Finally, the US economy is bound to be wacked by Japan’s accelerated QE program which has slashed the value of the yen weakening US exports while pushing up the value of the dollar. Like the Fed, the Bank of Japan is following a beggar-thy-neighbor policy which exports deflation to its trading partners in the relentless pursuit of aggregate demand. This is how currency wars start.
All of these are adding tinder to a woodpile that could burst into flames in 2014. CLSA’s prescient analyst, Russell Napier, believes the world is about to experience a “deflationary shock” that will send raw materials, manufactured goods, and stocks plunging. Here’s a short excerpt from his article titled “An Ill Wind” via zero hedge:
“Three times since 1997 inflation has fallen below 1% with very negative impacts for equity investors. On all three occasions an existing low level of inflation was forced lower by dramatic events: the bankruptcy of Russia and collapse of LTCM in 1998; the terrorist attacks of 11 September 2001; and the bankruptcy of Lehman Brothers in September 2008. While nobody would attribute the 11 September atrocity with extant global deflationary forces, the other two episodes can clearly be associated with such forces. So perhaps it is global deflationary forces creating a bankruptcy event, somewhere in the world, that is the catalyst for a sudden change in inflationary expectations in the developed world. It can all happen very quickly; and it is dangerous to stay at an equity party driven by disinflation when it can spill so rapidly into deflation.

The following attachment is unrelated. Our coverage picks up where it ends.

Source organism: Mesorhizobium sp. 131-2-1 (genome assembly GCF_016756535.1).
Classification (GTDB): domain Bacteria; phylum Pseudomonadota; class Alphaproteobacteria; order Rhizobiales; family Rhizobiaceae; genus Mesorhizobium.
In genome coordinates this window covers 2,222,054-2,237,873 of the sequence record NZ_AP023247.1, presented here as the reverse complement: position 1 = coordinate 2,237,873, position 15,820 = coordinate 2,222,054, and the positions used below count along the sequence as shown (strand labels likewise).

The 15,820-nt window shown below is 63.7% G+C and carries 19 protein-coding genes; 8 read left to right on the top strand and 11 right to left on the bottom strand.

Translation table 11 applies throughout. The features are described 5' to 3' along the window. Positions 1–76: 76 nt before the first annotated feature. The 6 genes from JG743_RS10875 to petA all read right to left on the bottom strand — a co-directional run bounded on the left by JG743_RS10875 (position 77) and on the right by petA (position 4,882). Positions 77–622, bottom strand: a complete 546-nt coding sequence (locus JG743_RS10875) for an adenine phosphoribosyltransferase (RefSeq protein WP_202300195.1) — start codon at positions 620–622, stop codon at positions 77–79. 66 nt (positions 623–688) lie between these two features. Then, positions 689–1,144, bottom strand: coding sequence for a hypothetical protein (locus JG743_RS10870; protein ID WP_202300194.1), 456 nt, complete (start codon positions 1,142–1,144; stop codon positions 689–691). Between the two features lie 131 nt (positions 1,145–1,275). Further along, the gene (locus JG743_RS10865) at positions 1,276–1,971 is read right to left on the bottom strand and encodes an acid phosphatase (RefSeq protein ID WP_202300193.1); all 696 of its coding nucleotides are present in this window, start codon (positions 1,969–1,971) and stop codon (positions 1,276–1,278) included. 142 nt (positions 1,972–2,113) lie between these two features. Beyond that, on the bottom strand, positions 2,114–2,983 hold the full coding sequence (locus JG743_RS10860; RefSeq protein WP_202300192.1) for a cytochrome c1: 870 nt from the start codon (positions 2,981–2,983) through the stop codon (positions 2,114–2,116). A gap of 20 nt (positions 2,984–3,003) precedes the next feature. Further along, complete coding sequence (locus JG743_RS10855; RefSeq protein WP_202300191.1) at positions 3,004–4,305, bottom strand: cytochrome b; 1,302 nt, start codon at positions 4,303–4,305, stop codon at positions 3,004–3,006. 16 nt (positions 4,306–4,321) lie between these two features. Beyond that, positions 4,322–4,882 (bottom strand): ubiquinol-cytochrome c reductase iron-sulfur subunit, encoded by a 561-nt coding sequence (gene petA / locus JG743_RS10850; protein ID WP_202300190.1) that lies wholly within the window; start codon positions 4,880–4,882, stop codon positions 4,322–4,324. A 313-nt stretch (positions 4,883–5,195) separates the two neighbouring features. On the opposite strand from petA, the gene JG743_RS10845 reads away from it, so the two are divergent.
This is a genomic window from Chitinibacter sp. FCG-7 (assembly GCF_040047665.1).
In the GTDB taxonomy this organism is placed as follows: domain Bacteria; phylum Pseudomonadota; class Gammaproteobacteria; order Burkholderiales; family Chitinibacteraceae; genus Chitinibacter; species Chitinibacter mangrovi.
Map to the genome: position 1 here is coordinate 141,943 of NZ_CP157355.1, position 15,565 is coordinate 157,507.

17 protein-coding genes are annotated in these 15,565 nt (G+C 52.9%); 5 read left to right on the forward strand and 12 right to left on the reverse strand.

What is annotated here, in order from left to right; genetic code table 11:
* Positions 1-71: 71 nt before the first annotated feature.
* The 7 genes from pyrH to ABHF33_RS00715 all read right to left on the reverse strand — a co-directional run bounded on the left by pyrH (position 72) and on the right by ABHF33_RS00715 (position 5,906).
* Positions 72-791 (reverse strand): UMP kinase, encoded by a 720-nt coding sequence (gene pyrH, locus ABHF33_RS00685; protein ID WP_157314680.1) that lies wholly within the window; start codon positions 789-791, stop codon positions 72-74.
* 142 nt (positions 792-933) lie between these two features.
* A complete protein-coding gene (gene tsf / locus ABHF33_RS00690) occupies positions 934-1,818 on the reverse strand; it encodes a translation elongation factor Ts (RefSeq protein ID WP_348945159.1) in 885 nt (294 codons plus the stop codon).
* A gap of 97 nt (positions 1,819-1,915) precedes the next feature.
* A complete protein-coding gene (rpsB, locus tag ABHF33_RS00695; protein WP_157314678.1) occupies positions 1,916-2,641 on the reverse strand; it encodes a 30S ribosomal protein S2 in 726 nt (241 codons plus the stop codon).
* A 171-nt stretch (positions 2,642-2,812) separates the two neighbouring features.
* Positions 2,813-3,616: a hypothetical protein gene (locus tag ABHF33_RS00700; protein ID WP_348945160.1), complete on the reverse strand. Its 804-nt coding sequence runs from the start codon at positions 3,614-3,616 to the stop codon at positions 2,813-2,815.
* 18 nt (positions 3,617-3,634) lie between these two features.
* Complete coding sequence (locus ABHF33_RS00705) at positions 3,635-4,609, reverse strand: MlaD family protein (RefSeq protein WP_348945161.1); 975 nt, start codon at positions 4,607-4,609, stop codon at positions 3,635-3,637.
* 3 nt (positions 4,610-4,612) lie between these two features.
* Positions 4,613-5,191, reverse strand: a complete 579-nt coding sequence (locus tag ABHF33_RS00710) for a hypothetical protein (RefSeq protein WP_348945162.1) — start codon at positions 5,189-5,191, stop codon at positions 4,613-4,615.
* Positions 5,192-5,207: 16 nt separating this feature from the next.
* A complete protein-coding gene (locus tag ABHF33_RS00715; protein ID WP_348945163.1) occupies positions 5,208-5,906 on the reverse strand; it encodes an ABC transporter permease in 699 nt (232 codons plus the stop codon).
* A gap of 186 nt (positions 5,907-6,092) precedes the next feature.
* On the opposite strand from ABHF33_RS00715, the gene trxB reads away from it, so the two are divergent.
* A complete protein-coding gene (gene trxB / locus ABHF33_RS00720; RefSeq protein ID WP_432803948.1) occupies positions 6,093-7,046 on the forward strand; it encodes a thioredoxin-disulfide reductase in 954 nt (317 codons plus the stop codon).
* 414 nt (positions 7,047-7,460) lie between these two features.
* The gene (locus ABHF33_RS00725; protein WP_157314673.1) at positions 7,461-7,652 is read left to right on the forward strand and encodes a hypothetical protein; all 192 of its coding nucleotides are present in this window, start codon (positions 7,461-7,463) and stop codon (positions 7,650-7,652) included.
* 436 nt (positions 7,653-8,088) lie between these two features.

In 1998 falling export prices triggered a Russian default, and in 2008 falling US house prices triggered the Lehman bankruptcy. Going back further, deflation in the oil price in 1982 produced a Mexican default and a credit event which threatened to bring down the US banking system. Deflation in these key prices produced a credit event which rapidly produced a major reassessment of the outlook for the general price level. Across the world today we see falling commodity prices and, primarily due to the weak yen, falling manufactured-goods prices. When there is plenty of leverage in the system and any key price starts to decline then a credit event and a sudden change in inflationary expectations are much more possible than the consensus believes.” ( “An Ill Wind”, Russell Napier, CLSA, selected excerpts, zero hedge)
The threat of deflation is quite real, in fact, it’s probably just one bank failure away.
MIKE WHITNEY lives in Washington state. He is a contributor to Hopeless: Barack Obama and the Politics of Illusion (AK Press). Hopeless is also available in a Kindle edition. He can be reached at firstname.lastname@example.org.